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Crypto Is Now The #1 Threat For Investors

While the returns on some cryptocurrencies can be monumental, the industry is rife with scammers and schemes.

With the price of ether up by nearly 200% since last year, investing in cryptocurrency can seem like the most obvious choice.

But as anyone who has been around too many crypto bros can tell you, it also comes with significant volatility and risk: cryptocurrency is, according to an annual report by the North American Securities Administrators Association (NASAA), the asset class that poses the biggest risk to investors.

"Before you jump into the crypto craze, be mindful that cryptocurrencies and related financial products may be nothing more than public facing fronts for Ponzi schemes and other frauds," Enforcement Section Committee Vice-Chair Joseph Rotunda said in a statement.

The reason has largely to do with regulatory rules that struggle to catch up to the high number of new digital currencies (often launched by people with no finance background) hitting the market. The success of bitcoin and ether are often used to stir up a craze around a concept that is still poorly understood by the general population. 

Related: Crypto Investing Strategies In 2022

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A cryptocurrency advocate, Senator Cynthia Lummis (R-Wyoming) proposed a bill that would set clear guidelines on cryptocurrency taxation and regulation in December.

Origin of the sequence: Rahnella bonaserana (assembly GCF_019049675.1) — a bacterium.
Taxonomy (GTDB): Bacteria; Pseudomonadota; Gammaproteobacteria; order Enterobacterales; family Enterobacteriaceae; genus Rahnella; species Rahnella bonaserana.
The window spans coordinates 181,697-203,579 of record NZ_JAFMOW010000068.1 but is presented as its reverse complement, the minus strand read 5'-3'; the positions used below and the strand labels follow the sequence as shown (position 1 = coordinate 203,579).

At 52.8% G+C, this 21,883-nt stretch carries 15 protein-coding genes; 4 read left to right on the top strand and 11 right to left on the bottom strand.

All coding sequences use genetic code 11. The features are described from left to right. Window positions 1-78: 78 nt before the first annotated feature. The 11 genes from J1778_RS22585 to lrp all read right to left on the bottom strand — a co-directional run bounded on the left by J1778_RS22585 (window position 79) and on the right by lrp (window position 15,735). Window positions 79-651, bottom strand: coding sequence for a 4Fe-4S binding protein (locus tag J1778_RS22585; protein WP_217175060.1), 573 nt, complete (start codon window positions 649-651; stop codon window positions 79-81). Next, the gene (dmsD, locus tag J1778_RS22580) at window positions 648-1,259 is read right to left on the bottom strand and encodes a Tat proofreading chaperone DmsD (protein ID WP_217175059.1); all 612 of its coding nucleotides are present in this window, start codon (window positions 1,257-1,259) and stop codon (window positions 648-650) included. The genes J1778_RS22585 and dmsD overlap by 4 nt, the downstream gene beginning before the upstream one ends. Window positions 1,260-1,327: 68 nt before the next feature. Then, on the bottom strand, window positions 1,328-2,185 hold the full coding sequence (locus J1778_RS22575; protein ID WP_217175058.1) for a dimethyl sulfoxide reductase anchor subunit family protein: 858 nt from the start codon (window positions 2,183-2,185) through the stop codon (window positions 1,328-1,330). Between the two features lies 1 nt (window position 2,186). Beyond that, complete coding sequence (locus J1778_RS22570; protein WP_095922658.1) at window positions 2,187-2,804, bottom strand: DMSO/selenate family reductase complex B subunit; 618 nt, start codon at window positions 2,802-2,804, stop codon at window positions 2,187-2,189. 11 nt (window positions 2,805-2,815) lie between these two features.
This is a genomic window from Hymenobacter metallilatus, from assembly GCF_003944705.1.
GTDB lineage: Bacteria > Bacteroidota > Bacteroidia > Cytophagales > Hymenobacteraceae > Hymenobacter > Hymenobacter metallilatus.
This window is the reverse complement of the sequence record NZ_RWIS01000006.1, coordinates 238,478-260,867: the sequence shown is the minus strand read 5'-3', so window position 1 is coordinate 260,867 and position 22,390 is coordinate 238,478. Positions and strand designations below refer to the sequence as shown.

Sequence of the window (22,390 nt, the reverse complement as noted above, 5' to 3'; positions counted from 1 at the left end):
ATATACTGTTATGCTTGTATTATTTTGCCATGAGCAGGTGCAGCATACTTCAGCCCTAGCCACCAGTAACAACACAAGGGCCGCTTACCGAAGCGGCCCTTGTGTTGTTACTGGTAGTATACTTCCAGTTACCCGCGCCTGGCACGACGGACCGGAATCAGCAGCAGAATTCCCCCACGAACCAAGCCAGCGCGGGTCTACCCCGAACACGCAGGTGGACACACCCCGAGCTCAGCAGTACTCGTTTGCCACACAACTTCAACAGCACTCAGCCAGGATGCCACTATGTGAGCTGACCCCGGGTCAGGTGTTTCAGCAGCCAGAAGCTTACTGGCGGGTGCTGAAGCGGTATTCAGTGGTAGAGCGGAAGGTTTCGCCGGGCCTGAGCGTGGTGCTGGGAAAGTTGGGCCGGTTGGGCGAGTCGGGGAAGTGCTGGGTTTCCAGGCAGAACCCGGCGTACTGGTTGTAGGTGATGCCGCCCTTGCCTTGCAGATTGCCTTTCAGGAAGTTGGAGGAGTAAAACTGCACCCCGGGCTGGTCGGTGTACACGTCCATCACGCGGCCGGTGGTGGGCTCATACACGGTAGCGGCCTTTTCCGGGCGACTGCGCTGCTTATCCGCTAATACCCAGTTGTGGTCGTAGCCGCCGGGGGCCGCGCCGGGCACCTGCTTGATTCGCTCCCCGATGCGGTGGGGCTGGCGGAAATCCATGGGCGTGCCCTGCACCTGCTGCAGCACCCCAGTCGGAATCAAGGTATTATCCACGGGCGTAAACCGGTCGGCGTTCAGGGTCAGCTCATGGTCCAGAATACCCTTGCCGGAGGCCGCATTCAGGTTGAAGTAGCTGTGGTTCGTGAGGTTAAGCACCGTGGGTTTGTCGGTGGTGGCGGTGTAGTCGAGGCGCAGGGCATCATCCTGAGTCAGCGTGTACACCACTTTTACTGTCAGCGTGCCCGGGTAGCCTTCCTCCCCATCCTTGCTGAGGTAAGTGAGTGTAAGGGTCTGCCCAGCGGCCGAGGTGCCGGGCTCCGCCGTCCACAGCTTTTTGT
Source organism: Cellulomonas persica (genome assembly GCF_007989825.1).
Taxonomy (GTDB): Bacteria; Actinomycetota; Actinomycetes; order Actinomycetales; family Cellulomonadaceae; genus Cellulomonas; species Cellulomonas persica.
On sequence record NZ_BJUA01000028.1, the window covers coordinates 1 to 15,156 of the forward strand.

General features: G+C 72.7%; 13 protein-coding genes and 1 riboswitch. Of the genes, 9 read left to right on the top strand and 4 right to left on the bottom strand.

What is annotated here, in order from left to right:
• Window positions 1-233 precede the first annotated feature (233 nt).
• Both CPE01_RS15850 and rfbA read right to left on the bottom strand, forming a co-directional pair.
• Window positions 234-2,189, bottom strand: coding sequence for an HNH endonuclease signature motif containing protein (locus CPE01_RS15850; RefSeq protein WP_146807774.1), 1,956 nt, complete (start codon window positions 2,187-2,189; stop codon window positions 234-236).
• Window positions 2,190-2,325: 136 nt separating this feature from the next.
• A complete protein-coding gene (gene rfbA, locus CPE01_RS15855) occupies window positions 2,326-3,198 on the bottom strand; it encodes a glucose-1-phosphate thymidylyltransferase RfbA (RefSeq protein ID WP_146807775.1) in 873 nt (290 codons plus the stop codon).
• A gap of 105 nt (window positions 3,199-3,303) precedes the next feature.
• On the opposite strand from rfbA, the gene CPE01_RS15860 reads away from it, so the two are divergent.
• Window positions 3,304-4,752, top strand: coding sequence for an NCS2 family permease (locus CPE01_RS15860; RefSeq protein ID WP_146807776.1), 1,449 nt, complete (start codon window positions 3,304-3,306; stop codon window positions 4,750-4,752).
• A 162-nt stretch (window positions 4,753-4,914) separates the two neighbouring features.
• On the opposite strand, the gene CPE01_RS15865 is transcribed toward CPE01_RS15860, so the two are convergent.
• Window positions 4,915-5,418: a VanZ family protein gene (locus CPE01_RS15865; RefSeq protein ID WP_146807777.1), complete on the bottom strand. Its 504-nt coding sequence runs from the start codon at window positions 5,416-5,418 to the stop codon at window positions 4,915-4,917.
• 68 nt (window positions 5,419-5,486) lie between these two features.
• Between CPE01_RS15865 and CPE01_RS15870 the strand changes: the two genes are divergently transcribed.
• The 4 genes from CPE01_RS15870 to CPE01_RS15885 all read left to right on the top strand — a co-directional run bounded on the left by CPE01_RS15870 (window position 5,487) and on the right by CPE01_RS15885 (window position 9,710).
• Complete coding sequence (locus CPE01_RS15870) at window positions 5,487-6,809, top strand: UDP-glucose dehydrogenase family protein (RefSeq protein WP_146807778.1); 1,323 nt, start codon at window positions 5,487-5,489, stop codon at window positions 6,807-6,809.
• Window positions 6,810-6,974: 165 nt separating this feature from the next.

NFTs, which stand for non-fungible tokens and are used to obtain ownership of a piece of online content, are another crypto subcategory currently attracting a lot of investor attention — while popular ones like the Bored Ape Yacht Club can sell for millions, fake ones are already popping up online. (Based predominantly on the ethereum network, most NFTs sell for ether.)

Other high-risk investments include anything to do with promissory notes, social media investment offers and a popular Self-Directed Individual Retirement Accounts scheme. That said, cryptocurrency far outweighed these on the NASAA's list of dangerous investments.

To minimize risk, the agency recommends people do research on founders, carefully tack domain names (some scammers will mimic a popular site by adding a single letter) and generally stay away from grandiose promises to "become a millionaire" tomorrow.

"Investments in cryptocurrency trading programs, interests in crypto mining pools, crypto depository accounts and securitized tokens should be seen for what they are: extremely risky speculation with a high risk of loss," Rotunda said.